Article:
Every country needs its myths — stories it tells both to its own people about themselves and to the world, even though upon scrutiny they don’t always fully hold up. Sometimes, however, these myths can be destructive, creating false expectations which lead countries down the wrong path; look at Russia’s invasion of Ukraine.
Israel, with its unique status as the world’s only Jewish state, its location in a region where it has been ostracised by the surrounding nations, and its absorption over the years of Jewish immigrants from all parts of the world, has always needed its myths. They were essential in constructing a national ethos for Israel’s supporters to rally around. But as a new government takes office in Jerusalem, the sixth led by Binyamin Netanyahu, some of the radical Right-wing and ultra-religious members of his coalition are openly advancing policies which will make it much more difficult to maintain those myths.
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The key myth is that of Israel being the only democracy in the Middle East. Israel has many of the prerequisites of a democracy. It holds open and transparent elections, with high voter turnout and high levels of trust in the outcome. And its elections, as we have seen both in 2021 and 2022, can lead to a change in government. But while the elections are free and fair for all Israeli citizens, claiming to be a democracy while continuing the military occupation of the West Bank, where nearly three million Palestinians live in semi-autonomy under Israeli rule and can’t vote for the Knesset (including the Palestinians living in East Jerusalem, who have the right to vote only in local elections), is an increasingly difficult proposition.
Ever since 1967, when Israel captured the West Bank and East Jerusalem from its previous occupiers, the Jordanians, this has remained technically a temporary situation. Israel extended its sovereignty only over East Jerusalem while maintaining the official position that the final status of the rest of the West Bank would be decided in negotiations. Despite the interminable rounds of talks held over nearly 55 years, the West Bank is still under military occupation and Israel, despite occasional talk of annexation, has failed to change its legal status.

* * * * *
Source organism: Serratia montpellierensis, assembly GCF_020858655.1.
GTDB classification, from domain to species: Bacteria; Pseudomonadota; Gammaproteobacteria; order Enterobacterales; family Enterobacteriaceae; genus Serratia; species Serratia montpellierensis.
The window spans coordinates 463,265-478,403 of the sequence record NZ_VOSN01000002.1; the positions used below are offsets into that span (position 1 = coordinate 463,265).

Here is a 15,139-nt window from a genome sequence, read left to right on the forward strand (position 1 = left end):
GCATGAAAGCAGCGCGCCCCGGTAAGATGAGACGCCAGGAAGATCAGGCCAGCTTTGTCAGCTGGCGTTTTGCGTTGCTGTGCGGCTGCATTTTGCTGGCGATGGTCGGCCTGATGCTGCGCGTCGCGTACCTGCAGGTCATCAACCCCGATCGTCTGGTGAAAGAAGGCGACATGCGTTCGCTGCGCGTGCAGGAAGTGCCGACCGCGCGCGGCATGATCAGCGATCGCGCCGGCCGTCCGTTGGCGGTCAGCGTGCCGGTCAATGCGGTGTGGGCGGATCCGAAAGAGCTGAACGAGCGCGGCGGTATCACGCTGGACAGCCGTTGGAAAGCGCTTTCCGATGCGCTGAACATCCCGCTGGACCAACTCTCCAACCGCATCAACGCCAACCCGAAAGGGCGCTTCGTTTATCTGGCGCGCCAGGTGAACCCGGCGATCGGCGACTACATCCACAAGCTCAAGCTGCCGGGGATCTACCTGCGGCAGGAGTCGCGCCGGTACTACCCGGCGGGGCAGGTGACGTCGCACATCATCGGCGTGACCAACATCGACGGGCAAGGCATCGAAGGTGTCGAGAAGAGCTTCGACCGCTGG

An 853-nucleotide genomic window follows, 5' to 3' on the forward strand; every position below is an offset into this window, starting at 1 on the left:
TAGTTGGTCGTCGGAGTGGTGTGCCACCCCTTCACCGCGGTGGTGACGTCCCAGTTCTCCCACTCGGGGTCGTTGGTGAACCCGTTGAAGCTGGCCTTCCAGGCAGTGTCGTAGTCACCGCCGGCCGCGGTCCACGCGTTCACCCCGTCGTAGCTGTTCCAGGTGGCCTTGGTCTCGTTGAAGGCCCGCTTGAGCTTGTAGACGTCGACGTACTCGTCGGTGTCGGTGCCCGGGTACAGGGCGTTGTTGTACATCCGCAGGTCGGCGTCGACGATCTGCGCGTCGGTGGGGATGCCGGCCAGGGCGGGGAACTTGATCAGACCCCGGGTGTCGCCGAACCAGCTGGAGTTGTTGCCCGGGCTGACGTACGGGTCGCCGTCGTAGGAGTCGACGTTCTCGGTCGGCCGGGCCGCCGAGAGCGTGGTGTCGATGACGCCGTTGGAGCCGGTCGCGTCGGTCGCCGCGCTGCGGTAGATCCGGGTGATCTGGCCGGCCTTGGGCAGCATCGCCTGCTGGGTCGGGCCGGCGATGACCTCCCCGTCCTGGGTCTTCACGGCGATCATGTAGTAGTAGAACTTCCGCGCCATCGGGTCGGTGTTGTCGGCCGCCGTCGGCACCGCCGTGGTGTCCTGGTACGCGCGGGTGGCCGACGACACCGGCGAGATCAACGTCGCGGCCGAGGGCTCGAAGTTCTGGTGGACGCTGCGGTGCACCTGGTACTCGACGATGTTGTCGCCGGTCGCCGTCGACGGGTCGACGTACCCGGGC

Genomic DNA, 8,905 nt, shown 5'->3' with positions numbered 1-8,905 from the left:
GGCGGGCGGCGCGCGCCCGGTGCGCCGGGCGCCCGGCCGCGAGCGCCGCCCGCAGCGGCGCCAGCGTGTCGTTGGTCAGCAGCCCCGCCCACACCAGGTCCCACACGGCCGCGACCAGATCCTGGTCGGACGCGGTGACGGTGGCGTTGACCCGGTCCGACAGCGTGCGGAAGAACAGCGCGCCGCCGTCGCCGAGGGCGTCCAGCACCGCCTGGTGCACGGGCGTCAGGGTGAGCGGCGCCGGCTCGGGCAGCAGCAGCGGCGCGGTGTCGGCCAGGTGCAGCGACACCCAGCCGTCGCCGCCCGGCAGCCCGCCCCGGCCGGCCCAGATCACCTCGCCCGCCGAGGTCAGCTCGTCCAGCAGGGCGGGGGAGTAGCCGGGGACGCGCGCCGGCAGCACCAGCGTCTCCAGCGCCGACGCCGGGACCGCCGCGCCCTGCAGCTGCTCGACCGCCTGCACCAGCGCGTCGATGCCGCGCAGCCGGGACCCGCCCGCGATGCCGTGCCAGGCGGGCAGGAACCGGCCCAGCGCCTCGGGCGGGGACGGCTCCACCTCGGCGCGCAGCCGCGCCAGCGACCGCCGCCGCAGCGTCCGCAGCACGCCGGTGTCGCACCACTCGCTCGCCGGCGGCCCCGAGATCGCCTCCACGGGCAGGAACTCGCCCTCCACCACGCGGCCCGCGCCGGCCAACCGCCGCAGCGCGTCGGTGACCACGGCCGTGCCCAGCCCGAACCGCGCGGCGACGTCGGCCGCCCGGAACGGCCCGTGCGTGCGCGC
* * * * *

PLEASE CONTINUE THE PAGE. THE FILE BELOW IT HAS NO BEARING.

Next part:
In this new government, however, which states quite clearly in its inaugural policy statement that “the Government will act to advance and develop settlements in all parts of the land of Israel”, the myth of Israel not planning to rule over the Palestinians (who are not mentioned in the statement) is impossible to maintain. The statement goes even further and promises that “the prime minister will act to formulate and advance policy which will include the application of sovereignty in Judea and Samaria, choosing the timing and taking into consideration all of Israel’s national and international interests”. The rather vague wording is intentional — Netanyahu realises that he won’t be able to annex the West Bank (or Judea and Samaria, as Israeli nationalists call it) while there is a Democratic administration in the United States, but he has to offer his coalition partners the prospect of doing so under a future Republican president in a couple of years.
Whether or not the Republicans win the election next year, what is already clear is that this Israeli government has officially abandoned the myth of the “temporary” status of the West Bank. Netanyahu is gambling that the international community is otherwise occupied and has no interest in calling Israel’s bluff. He reckons that human-rights groups have already been accusing Israel of “apartheid” for years without harming Israel on the international scene. If anything, its ties with countries around the world, including an increasing number of Arab regimes, have improved. Yet without even the pretence to cling to, things may swiftly change. And with a government of far-Right firebrands, including the new national-security minister Itamar Ben-Gvir — who provocatively visited the contended Temple Mount/Al Aqsa Mosque compound on Tuesday morning — the willingness of Western governments to look the other way may start to shift.